Forecasts about how supply chains in Europe will recover from coronavirus disruption receive a boost in new research, showing they are already returning to pre-crisis levels in China, which was struck first by Covid-19.
A survey by BCI Global of manufacturing companies in China found two-thirds of Chinese manufacturers, online and off-line retailers and logistics services providers are already on 80% or more of their capacity.
Meanwhile, nearly 60% of manufacturing companies said that their upstream supply chain – supplies of components or sub-assemblies is almost back to normal. In the logistics sector, the figure was lower, at 47% of logistics services providers.
Perhaps unsurprisingly, 83% of the companies said their supply chains need more resilience to absorb shocks and black swan events such as coronavirus. More than 90% of the companies said they want to reduce supply chain risks.
The coronavirus first emerged late last year in Wuhan city in China, which reacted with strict lockdown measures to combat the spread of the infectious illness. Countries in Europe have done the same since last month, causing a monumental decline in economic activity. It will be hoped that as Europe followed China in implementing harsh measures which dampened economic performance, so economic recovery will follow quickly upon the decline of the disease.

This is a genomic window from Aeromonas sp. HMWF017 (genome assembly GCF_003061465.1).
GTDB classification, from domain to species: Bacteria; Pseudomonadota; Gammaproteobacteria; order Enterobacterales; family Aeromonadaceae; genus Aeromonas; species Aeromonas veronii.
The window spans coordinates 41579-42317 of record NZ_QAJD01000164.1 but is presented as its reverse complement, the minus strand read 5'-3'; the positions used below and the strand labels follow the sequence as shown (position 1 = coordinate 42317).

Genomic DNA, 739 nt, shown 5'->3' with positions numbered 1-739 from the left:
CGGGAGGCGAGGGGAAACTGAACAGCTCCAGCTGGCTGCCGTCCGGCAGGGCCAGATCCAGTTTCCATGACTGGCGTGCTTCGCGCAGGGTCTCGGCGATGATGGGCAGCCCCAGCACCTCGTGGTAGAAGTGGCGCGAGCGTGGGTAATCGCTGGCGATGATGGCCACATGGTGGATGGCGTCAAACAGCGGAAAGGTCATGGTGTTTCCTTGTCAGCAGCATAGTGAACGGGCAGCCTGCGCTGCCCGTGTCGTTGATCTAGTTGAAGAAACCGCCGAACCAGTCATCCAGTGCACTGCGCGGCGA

Jeff Wang, director of the Shanghai office of BCI Global, said: ‘It is clear that Chinese companies are still recovering from the lockdowns and interrupted supply chains. But more than three-quarters hopes to run their supply chains as normal within two months and that is an encouraging expectation.’
Patrick Haex, managing partner at BCI Global and Global Head of Supply Chain Solutions, said the ‘moment is at hand’ to increase supply chain resilience.
‘Building robust end-to-end supply chains is a multidimensional task. It encompasses data driven control towers to monitor shipments, orders and inventory data so that you can pro-actively intervene across the ecosystem.
‘But also moving towards dual sourcing for components, while assuring quality and delivery certainty, are key. There is a huge task in front of us to incorporate the required resilience in today and tomorrow’s supply chains.’